It is a great honor to be given the 2021 Arts and Culture Fukuoka Prize. I am honestly baffled by this, as I never think of what I do as worthy of any prestigious praise.
I am the ninth Thai recipient of the award, and completely amazed to find myself among such distinguished names as Apichatpong Weerasethakul, Nidhi Eoseewong, Pasuk Phongpaichit, Charnvit Kasetsiri. In this class, I am a clown at best, but a proud clown.
This is not a good year to celebrate personal accomplishments, as so many people are struggling and suffering. However, I must express my gratitude to the Fukuoka Prize, for seeing some value in my work, and congratulate Mr. Palagummi Sainath and Prof. Kishimoto Mio for their accomplishment. It is an honor to share the event with them.
I cannot stress enough the fact that I owe everything that’s positive in my career to everyone who has supported my work throughout the years. I am at heart deeply lazy, habitually drawn to silly and frivolous matters; it is only because I feel that my readers and viewers deserve better that I try my best to make things with some substance and continue to try. I hope sometimes I succeed at offering moments of delight to those who give me a chance.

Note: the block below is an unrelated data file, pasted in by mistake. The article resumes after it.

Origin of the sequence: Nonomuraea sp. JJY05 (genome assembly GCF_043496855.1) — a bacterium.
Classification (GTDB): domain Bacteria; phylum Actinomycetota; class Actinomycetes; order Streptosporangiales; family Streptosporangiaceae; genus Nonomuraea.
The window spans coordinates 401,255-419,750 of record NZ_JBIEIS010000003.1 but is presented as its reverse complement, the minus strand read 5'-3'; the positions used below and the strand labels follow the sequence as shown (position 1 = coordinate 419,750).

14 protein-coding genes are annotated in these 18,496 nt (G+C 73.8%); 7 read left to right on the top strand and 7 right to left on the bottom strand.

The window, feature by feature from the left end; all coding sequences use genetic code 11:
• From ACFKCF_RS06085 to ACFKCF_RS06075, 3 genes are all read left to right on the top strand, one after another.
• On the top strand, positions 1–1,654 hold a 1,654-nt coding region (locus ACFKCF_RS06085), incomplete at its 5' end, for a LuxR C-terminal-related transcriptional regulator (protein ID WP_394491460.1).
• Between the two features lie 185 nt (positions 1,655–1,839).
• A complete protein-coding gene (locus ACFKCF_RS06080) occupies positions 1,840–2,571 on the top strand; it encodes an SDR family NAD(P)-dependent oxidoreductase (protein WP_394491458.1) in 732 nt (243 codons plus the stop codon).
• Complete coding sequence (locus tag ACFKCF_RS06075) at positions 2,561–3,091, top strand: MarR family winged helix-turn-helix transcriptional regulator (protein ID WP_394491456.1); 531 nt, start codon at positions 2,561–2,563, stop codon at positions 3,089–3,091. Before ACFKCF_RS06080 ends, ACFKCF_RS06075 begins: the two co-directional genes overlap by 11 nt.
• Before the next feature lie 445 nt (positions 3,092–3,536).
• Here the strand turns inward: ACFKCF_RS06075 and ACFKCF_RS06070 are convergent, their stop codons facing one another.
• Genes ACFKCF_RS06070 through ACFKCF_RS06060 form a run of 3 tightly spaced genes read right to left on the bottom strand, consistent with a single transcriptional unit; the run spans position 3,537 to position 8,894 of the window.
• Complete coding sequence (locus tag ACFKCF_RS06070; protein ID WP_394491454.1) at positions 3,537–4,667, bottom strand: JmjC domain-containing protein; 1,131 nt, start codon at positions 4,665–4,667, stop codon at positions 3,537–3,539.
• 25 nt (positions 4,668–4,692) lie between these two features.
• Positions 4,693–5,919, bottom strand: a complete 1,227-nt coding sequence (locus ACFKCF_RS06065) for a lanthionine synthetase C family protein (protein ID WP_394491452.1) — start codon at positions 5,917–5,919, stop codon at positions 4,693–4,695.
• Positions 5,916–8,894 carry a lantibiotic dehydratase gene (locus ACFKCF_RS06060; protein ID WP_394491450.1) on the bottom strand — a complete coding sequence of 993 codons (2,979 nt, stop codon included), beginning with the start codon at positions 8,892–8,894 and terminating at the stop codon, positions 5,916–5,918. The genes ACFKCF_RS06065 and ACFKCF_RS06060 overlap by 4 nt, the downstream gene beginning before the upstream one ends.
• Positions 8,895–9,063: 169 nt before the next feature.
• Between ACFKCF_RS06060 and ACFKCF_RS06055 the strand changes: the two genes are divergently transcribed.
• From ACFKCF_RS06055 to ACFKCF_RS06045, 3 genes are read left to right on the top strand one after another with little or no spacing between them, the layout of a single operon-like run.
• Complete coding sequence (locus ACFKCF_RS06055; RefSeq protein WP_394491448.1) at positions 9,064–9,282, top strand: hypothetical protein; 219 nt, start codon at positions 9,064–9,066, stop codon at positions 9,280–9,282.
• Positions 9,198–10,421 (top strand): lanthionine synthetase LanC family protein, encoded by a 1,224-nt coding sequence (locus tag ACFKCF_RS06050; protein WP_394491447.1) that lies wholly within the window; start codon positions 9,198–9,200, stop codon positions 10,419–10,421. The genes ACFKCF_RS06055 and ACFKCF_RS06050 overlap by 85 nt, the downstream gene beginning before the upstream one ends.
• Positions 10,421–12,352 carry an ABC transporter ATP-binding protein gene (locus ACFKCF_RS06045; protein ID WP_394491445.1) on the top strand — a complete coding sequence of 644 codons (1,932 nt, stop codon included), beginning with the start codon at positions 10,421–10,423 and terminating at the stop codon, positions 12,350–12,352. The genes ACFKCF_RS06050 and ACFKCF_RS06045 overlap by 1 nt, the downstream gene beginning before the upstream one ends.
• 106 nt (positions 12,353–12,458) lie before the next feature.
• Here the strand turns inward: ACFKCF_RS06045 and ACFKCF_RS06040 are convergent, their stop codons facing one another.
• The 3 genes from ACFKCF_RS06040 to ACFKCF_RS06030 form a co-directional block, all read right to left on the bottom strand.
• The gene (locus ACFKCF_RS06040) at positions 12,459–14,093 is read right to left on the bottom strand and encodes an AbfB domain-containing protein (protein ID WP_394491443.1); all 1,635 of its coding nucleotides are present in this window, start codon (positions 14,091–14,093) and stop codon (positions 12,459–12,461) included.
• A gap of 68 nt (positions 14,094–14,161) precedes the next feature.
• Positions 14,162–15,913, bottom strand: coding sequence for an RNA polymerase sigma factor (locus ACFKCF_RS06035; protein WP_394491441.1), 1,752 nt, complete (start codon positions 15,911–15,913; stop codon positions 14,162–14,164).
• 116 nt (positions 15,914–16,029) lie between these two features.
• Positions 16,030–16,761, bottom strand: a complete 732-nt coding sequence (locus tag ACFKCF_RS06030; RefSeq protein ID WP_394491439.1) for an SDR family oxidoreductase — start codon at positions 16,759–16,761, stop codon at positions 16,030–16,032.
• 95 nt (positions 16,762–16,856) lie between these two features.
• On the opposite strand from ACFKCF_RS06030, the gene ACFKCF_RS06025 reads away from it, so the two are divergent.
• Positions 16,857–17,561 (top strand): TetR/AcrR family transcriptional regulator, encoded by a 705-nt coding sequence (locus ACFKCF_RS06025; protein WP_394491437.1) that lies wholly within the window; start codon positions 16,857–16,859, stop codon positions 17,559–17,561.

Read more about the 2021 Fukuoka Prize laureates on the Fukuoka Prize official website. Details about the online ceremony (September 29) and the laureates’ public lectures should be available on the website.
I was introduced to José Luís Peixoto at a riverside hotel in Bangkok and we spoke over a buffet lunch. (The first personal thing I learned about Peixoto was that he’s crazy for buffets.)
There was a mutual connection between us right away, not only because of the obvious facts that we are both writers from the same generation, but because we seem to share a similar sense of wanderlust. Peixoto had been to Thailand before and even written a book about it. I had yet to visit Portugal, but I met him at a time when Portugal was for some reason constantly on my mind. I had for a long time romanticized about Portugal, particularly Lisbon, mostly by way of Fernando Pessoa’s writings, but it always felt like a such a faraway land, a place I might never have a chance to see for myself in this lifetime. Then I started to have a strong yearning to go there, just shortly before Peixoto turned up.